Napoleon’s Reforms and the Principles of the Revolution

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By the late 1700s, the Directory was blamed for debasement and inefficiency, and lost prevalence because of the negligence of many foreign campaigns. Some citizens urged the return of the monarchy, however others demanded that radical policies established at the beginning of the revolution, needed to be implemented. There was a high chance civil war would break out, and Napoleon sought his opportunity to take over. With the army’s aid he overthrew the Directory which became known as the Coup of 1799. This was the beginning of his reign and he would soon enact many reforms on France, which would not maintain the principles of the Revolution.

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France wanted to make tracks in the opposite direction of the monarchy prior to the revolution. They wanted a voice based system, and to be heard by their legislature. However, Napoleon crowned himself emperor in 1804, and gave the people of France a false hope of a democracy with his plebiscites. They were fixed, and the plebiscites casting a ballot were agreeable to Napoleon and voted in favor of anything he desired. Napoleon also issued a secret police force which could arrest citizens without trial. This went against one of his reforms which was that trial by jury was guaranteed. These were all political signs he would not sustain one of the fundamental standards of the revolution; a democracy.

Similar to what King Louis did, but not sustaining the principles of the revolution, Napoleon attempted to censor the press, and control the newspapers. Also, free discourse was not impeded in the French Empire. Additionally, Napoleon created the Continental System. The British army was very powerful, and had a lot of strength. Napoleon was unable to defeat them, so he developed this system which eliminated trade between Great Britain and Europe, thinking it would weaken their nation. It did not affect their country though, because they created black markets. In 1806, Napoleon went on to write the Berlin Decree preventing any countries allied or dependent on France from trading with Great Britain. The following year, Napoleon issued the Milan Decree to reinforce the Berlin Decree. These reforms were socio-economic signs that he would not maintain the principles of the revolution.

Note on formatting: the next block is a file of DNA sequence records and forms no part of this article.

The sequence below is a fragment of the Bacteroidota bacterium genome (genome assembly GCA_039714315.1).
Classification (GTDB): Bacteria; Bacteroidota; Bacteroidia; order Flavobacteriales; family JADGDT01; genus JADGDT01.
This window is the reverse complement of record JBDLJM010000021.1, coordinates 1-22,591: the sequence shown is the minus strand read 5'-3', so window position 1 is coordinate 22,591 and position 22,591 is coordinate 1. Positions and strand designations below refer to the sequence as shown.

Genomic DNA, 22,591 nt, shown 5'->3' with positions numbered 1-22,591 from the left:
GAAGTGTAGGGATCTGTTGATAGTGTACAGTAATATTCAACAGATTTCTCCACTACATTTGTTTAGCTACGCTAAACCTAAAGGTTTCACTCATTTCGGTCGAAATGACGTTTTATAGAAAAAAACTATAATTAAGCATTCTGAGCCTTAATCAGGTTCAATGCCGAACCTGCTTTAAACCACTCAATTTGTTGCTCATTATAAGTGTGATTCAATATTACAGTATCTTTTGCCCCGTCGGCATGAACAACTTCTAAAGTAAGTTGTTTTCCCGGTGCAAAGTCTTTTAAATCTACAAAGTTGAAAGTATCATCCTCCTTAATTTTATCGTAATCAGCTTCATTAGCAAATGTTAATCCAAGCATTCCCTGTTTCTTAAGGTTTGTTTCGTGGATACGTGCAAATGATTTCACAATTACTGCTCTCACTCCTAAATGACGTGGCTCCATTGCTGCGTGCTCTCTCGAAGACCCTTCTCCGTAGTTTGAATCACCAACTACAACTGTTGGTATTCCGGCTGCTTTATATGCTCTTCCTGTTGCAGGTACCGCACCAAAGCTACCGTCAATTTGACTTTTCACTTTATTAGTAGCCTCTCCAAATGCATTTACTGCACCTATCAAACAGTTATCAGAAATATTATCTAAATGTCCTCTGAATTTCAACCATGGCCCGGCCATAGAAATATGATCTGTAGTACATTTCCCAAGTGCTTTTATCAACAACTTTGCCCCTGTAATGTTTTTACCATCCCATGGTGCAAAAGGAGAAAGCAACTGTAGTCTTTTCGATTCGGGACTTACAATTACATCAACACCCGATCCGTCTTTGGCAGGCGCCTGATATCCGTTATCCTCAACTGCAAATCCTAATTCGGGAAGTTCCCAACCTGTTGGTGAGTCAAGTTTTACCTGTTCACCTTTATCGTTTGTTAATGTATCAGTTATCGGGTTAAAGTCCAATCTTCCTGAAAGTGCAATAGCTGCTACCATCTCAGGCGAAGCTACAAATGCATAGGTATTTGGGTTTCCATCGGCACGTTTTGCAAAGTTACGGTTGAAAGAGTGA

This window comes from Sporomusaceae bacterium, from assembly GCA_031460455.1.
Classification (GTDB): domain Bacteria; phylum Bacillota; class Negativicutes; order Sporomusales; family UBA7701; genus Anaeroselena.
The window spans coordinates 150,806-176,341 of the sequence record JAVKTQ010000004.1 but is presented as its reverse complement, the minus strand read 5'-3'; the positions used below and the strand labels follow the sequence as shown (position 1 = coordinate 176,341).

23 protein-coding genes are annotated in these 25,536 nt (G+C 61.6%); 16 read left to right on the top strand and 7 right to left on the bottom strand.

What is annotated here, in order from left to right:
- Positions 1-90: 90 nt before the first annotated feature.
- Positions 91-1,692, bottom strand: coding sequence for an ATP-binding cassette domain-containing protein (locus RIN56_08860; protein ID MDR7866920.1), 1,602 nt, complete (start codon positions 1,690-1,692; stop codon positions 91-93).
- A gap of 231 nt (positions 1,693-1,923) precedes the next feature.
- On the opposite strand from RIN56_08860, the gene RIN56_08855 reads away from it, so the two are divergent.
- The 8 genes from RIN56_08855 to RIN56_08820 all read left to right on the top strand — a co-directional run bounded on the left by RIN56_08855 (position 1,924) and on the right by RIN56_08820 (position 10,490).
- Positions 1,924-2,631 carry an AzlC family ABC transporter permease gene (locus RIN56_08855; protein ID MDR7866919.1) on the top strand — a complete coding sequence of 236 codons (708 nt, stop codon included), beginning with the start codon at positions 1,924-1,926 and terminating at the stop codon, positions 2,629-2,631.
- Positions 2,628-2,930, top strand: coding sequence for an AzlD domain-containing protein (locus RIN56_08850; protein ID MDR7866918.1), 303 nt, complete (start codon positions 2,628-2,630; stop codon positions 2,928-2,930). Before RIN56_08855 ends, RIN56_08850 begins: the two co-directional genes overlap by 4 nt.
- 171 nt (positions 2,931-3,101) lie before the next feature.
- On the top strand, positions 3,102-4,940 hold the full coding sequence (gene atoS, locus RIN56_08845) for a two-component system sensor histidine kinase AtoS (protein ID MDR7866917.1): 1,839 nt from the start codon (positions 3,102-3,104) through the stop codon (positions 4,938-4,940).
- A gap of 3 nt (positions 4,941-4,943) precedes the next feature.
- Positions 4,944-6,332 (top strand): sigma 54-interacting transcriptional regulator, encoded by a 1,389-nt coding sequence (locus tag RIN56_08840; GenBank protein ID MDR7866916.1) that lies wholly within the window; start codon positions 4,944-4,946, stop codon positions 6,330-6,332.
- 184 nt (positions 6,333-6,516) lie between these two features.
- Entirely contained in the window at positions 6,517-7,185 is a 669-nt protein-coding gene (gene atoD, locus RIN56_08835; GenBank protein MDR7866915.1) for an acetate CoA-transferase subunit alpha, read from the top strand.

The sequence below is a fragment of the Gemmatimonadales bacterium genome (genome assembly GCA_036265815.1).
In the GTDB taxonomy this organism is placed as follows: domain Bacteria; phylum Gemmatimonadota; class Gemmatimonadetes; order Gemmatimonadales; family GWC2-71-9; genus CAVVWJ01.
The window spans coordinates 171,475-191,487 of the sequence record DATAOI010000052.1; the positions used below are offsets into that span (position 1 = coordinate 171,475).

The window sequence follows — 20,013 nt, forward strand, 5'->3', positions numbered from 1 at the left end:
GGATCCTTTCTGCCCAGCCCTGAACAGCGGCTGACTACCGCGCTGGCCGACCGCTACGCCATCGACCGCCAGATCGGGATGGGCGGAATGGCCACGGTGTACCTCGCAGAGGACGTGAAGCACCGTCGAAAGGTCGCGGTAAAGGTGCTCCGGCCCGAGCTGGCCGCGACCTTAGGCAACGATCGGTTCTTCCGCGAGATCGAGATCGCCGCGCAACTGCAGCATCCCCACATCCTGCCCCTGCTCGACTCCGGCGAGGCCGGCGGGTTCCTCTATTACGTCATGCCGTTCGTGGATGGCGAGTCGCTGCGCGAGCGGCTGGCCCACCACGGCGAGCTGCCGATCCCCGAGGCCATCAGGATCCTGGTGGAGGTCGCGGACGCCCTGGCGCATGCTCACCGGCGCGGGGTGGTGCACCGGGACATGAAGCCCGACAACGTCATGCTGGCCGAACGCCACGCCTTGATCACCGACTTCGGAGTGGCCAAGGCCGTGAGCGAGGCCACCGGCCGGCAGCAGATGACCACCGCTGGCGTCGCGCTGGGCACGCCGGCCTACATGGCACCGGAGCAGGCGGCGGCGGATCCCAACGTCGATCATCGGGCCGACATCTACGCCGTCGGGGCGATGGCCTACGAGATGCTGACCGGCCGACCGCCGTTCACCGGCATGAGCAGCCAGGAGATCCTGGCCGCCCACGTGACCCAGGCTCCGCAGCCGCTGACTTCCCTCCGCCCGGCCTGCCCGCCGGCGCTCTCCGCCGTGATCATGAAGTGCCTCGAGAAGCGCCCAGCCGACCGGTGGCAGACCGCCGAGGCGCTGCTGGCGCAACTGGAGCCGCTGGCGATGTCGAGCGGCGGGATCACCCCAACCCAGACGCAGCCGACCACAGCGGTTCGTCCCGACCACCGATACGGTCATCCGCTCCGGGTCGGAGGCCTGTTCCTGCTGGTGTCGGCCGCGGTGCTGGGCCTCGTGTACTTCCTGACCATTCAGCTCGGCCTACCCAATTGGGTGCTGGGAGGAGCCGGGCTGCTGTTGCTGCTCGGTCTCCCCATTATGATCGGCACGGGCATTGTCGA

Generally, Napoleon’s reforms did not keep up the standards of the revolution. A portion of his changes in Napoleonic Code however, did. It declared all people equal before the law; special privileges were abolished for the Churchmen, Nobles, and the wealthy. Also, feudal rights were ended, and trial by jury and religious freedom were both guaranteed. Napoleon furthermore changed the education system in France. He believed school was for everyone and set up four grades of school including primary, secondary, lycees, and technical schools. These reforms were very beneficial to the people and maintained the principles of the revolution.

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Napoleon's reforms and the principles of the Revolution. (2019, Nov 07). Retrieved December 9, 2022 , from

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